• Fan Bingbing is popular not only for her acting skills but for her fashion statements as well.

Fan Bingbing is popular not only for her acting skills but for her fashion statements as well. (Photo : Screengrab)

The Chinese period drama “The Empress of China” has been likened to the raunchy HBO hit “Game of Thrones,” but the comparison may have been too much for the censors in Beijing.

The State Administration of Press, Publication, Radio, Film and Television (SAPPRFT), China's state media watchdog, has laid out new regulations that tighten censorship of TV shows to ensure that costumes remain "decidedly demure" and that storylines focus on "socialist core values" instead of courtly innuendo, according to a report from the Hong Kong-based media portal Week in China.

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The new censorship rules, which are due to come into effect later this month, could delay broadcast for many Chinese shows as much as six months, the report said.

China's ongoing morality campaign, spearheaded by President Xi Jinping, came to a head in January when "The Empress of China" was abruptly pulled from the airwaves a week after its debut.

Described by local media as China's most expensive TV drama ever made, the show dramatizes the life of Empress Wu, China's only female emperor who ruled during the Tang Dynasty (698-907 AD).

The Empress, who is portrayed by Chinese star Fan Bingbing ("X-Men: Days of Future Past," "Iron Man 3"), is accompanied by a largely female cast with revealing period wear and coterie that elicited a fervent response from fans. Rumors that the actresses' low-cut dresses gave one of the show's cameramen a nosebleed during filming went viral, and the first episode broke Chinese ratings records.

The show's broadcaster, Hunan TV, wasn't as receptive, however, as it pulled the "The Empress of China" from the air on its second week, citing "technical issues." When the re-cut episodes returned to TV shortly after, they were made up mostly of establishing shots and close-ups of the actresses' faces. Authorities said the changes were made in order to remove "some unhealthy images for minors," leaving fans outraged.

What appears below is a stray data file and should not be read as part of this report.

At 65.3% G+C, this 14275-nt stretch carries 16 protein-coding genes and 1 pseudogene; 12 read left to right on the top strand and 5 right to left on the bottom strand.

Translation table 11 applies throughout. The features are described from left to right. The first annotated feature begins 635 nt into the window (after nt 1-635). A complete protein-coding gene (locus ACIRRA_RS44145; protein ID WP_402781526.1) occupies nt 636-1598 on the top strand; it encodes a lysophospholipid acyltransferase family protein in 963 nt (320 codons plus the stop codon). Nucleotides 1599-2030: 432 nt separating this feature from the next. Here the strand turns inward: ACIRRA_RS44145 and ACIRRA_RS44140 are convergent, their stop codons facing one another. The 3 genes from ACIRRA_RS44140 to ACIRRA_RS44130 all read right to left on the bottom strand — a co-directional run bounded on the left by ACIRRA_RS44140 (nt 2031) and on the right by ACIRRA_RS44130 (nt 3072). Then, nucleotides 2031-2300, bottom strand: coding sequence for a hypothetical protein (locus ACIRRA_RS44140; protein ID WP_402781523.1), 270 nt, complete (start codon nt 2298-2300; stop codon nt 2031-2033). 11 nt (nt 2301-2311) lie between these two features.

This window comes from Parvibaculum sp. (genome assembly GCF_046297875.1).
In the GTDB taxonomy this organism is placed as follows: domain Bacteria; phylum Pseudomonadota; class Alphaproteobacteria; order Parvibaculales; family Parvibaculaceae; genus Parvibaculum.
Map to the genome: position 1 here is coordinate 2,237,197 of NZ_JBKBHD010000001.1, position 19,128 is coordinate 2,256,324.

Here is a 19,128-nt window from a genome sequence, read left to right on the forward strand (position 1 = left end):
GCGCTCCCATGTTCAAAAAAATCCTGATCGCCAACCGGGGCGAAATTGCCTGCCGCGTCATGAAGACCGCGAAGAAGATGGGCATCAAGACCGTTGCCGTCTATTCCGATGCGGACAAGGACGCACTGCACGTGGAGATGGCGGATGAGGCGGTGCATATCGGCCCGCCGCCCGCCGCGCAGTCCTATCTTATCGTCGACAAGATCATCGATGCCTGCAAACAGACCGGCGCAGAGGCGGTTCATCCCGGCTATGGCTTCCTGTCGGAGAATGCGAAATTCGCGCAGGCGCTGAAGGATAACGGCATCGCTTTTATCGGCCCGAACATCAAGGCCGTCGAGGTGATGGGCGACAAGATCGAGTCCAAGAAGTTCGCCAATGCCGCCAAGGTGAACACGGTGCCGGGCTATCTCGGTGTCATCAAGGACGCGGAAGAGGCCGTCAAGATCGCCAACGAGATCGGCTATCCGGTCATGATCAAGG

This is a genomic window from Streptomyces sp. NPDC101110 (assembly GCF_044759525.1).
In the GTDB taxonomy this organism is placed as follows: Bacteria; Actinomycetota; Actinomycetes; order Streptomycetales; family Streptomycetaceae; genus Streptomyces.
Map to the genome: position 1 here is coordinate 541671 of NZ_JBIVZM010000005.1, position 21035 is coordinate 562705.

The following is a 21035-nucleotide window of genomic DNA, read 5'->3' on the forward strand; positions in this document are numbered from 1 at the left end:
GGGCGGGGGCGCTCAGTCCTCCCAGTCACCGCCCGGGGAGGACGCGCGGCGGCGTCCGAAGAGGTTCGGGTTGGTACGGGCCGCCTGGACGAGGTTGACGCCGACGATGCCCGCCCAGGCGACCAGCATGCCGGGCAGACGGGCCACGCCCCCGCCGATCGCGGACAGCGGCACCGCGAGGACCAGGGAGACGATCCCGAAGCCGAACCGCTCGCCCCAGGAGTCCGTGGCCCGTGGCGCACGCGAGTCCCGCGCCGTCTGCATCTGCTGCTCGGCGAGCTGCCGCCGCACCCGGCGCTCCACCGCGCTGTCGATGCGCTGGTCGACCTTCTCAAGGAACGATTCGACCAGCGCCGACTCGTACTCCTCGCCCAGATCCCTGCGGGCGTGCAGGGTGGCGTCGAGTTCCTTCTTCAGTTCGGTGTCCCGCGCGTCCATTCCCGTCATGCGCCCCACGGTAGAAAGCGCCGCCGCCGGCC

In February, the TV series "The Investiture of the Gods," starring Li Yixiao as a mythical fox spirit in a revealing costume, was also subjected to similar "adjustments."

The new rules are targeted toward China's private satellite broadcasters, which are known for pushing the boundaries of what the country's ruling Communist Party considers as good decorum. Once the regulations come into effect, any show broadcast on satellite TV must be reviewed first by provincial broadcasting bureaus, followed by another review by regional propaganda departments, and a final inspection by the SAPPRFT.

These added layers of oversight are expected to considerably lengthen the time it takes to get shows on the air, while at the same time resulting in heavier censorship, Patrick Brzeski, a journalist with the The Hollywood Reporter, wrote in a report on Wednesday.

China's top Party leaders have been promoting conservative values in media, art and entertainment in recent years. In a major speech on the arts given in 2014, President Xi instructed artists, authors and filmmakers to produce works that are "morally inspiring, in order to serve the people and socialism and to present socialist core values," the report said.

Hollywood films and TV shows were also put on the spotlight in the past year, as the government cracked down on the country's once-lax online streaming video services, with shows as innocuous as "The Big Bang Theory" and "The Practice" being pulled from viewing.